New airline fees for passengers

April 17, 2008 5:33:18 PM PDT
From fuel surcharges to paying more to travel with a pet, or sit an aisle seat, the airlines are coming out with many new fees for passengers. But will the new a la carte pricing be enough to help offset the rising cost of jet fuel?

US Airways is about to launch what it calls its "Choice Seats" program. You can reserve an aisle or a window seat in the first few rows of coach for -- minimally -- $5 more a seat. It doesn't mean extra leg room, you just pay a bit more for a seat of choice. One other airline is already doing that. More may follow.

"Would I pay for a window seat on a long flight. A little bit more," said Kim Glynn, passenger.

Call it "a la carte" pricing, or "trickle down". Airline passengers are now paying for extras that used to be part of the regular fare. The big airlines are hiking their fuel surcharges. In some cases, it's an extra $25 one way.

United, next month, will start charging $25 to check more than one bag. US Air, Northwest, Continental and Delta are all following suit. If you stuff everything into one bag, and it exceeds the 50-pound weight limit, the overweight charge is doubling from $50 to $100.

Delta is inching up its curbside check-in by a dollar. Of course, box lunches cost, as do drinks, and in some cases, headphones for your in-flight movie.

"I think a lot of people sitting in conference rooms deciding what they can charge money for. So they're going to do whatever they can get away with," said Mike McClain, passenger.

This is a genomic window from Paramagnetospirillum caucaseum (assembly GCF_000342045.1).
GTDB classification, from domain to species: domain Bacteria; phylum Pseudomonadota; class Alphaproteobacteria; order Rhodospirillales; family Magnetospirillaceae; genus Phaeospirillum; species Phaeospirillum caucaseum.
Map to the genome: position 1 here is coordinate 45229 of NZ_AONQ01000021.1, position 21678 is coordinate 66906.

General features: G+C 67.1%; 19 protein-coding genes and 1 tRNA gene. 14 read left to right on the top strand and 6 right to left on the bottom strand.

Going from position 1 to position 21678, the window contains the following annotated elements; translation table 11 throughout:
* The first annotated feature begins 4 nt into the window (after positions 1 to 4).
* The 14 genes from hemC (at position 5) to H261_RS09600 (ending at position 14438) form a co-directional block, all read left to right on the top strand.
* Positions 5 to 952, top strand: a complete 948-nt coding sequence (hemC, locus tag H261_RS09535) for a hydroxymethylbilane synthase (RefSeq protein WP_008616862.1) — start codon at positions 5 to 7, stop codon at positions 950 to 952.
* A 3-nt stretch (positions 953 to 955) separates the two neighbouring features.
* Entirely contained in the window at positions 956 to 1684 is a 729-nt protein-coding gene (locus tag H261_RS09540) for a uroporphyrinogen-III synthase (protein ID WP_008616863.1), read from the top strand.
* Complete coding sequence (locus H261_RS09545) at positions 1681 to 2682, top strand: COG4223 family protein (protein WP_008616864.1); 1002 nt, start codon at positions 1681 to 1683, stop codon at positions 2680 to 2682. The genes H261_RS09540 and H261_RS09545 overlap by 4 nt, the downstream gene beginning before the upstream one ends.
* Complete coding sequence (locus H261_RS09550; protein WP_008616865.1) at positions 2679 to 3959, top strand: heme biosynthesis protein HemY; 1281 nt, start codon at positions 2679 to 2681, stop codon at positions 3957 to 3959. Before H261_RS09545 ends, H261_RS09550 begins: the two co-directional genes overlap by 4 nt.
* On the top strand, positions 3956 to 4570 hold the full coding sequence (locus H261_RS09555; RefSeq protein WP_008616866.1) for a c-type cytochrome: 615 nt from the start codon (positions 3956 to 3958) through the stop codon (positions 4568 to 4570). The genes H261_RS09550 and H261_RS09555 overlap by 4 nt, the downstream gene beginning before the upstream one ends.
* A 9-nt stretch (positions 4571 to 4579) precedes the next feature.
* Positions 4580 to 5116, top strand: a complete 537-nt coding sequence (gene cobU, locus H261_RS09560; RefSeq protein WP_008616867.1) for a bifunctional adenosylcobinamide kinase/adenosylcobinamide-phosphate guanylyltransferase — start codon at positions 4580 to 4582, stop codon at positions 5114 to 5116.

"In the business world I understand it. It makes sense to me. And you get what you pay for. And everything costs money these days. And everything keeps going up," said Brian Driscoll, passenger.

The airlines are loathe to raise fares but are getting killed by fuel costs. United for instance, estimates that this year, for fuel, it will spend $2 billion more than it did last year.

"Ultimately, these extra fees are a drop in the bucket to the airlines' revenue. But at a time when it's tough to pass on regular fare increases, they're attractive to airlines," said Joe Schwieterman, DePaul University.

Even if fuel prices recede, many travel industry experts believe a la carte pricing is here to stay. The air travel association's David Stempler says, on a la carte pricing, where you stand may depend on where you sit.

Also Thursday, United announced that it is laying off at least 50 probationary employees due to rising jet fuel prices.


Load Comments